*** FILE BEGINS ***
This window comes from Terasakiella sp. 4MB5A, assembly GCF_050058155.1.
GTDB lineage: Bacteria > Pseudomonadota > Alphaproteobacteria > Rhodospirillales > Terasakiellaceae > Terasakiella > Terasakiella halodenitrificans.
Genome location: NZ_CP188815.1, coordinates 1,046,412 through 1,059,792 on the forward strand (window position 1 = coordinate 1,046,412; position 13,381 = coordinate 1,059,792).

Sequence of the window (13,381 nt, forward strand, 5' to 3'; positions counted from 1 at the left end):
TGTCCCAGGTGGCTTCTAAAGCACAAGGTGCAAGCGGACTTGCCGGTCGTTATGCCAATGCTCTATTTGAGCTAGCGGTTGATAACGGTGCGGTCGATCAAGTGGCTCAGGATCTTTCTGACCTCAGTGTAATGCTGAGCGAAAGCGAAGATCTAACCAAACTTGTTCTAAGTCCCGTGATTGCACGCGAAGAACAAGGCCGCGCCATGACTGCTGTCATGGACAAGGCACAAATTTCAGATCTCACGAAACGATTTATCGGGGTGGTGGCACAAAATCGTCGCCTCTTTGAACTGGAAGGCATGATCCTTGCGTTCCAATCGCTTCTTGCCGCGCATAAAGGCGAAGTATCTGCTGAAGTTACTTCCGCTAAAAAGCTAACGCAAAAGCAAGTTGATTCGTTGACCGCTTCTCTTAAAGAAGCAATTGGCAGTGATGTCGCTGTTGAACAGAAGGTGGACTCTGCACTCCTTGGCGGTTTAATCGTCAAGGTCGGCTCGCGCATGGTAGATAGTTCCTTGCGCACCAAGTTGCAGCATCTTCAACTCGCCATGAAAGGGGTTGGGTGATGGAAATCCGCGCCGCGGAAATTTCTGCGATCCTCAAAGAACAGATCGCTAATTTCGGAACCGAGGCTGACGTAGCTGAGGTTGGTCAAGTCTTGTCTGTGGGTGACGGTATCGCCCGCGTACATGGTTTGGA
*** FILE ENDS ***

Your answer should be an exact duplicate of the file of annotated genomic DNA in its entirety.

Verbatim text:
This window comes from Terasakiella sp. 4MB5A, assembly GCF_050058155.1.
GTDB lineage: Bacteria > Pseudomonadota > Alphaproteobacteria > Rhodospirillales > Terasakiellaceae > Terasakiella > Terasakiella halodenitrificans.
Genome location: NZ_CP188815.1, coordinates 1,046,412 through 1,059,792 on the forward strand (window position 1 = coordinate 1,046,412; position 13,381 = coordinate 1,059,792).

Sequence of the window (13,381 nt, forward strand, 5' to 3'; positions counted from 1 at the left end):
TGTCCCAGGTGGCTTCTAAAGCACAAGGTGCAAGCGGACTTGCCGGTCGTTATGCCAATGCTCTATTTGAGCTAGCGGTTGATAACGGTGCGGTCGATCAAGTGGCTCAGGATCTTTCTGACCTCAGTGTAATGCTGAGCGAAAGCGAAGATCTAACCAAACTTGTTCTAAGTCCCGTGATTGCACGCGAAGAACAAGGCCGCGCCATGACTGCTGTCATGGACAAGGCACAAATTTCAGATCTCACGAAACGATTTATCGGGGTGGTGGCACAAAATCGTCGCCTCTTTGAACTGGAAGGCATGATCCTTGCGTTCCAATCGCTTCTTGCCGCGCATAAAGGCGAAGTATCTGCTGAAGTTACTTCCGCTAAAAAGCTAACGCAAAAGCAAGTTGATTCGTTGACCGCTTCTCTTAAAGAAGCAATTGGCAGTGATGTCGCTGTTGAACAGAAGGTGGACTCTGCACTCCTTGGCGGTTTAATCGTCAAGGTCGGCTCGCGCATGGTAGATAGTTCCTTGCGCACCAAGTTGCAGCATCTTCAACTCGCCATGAAAGGGGTTGGGTGATGGAAATCCGCGCCGCGGAAATTTCTGCGATCCTCAAAGAACAGATCGCTAATTTCGGAACCGAGGCTGACGTAGCTGAGGTTGGTCAAGTCTTGTCTGTGGGTGACGGTATCGCCCGCGTACATGGTTTGGA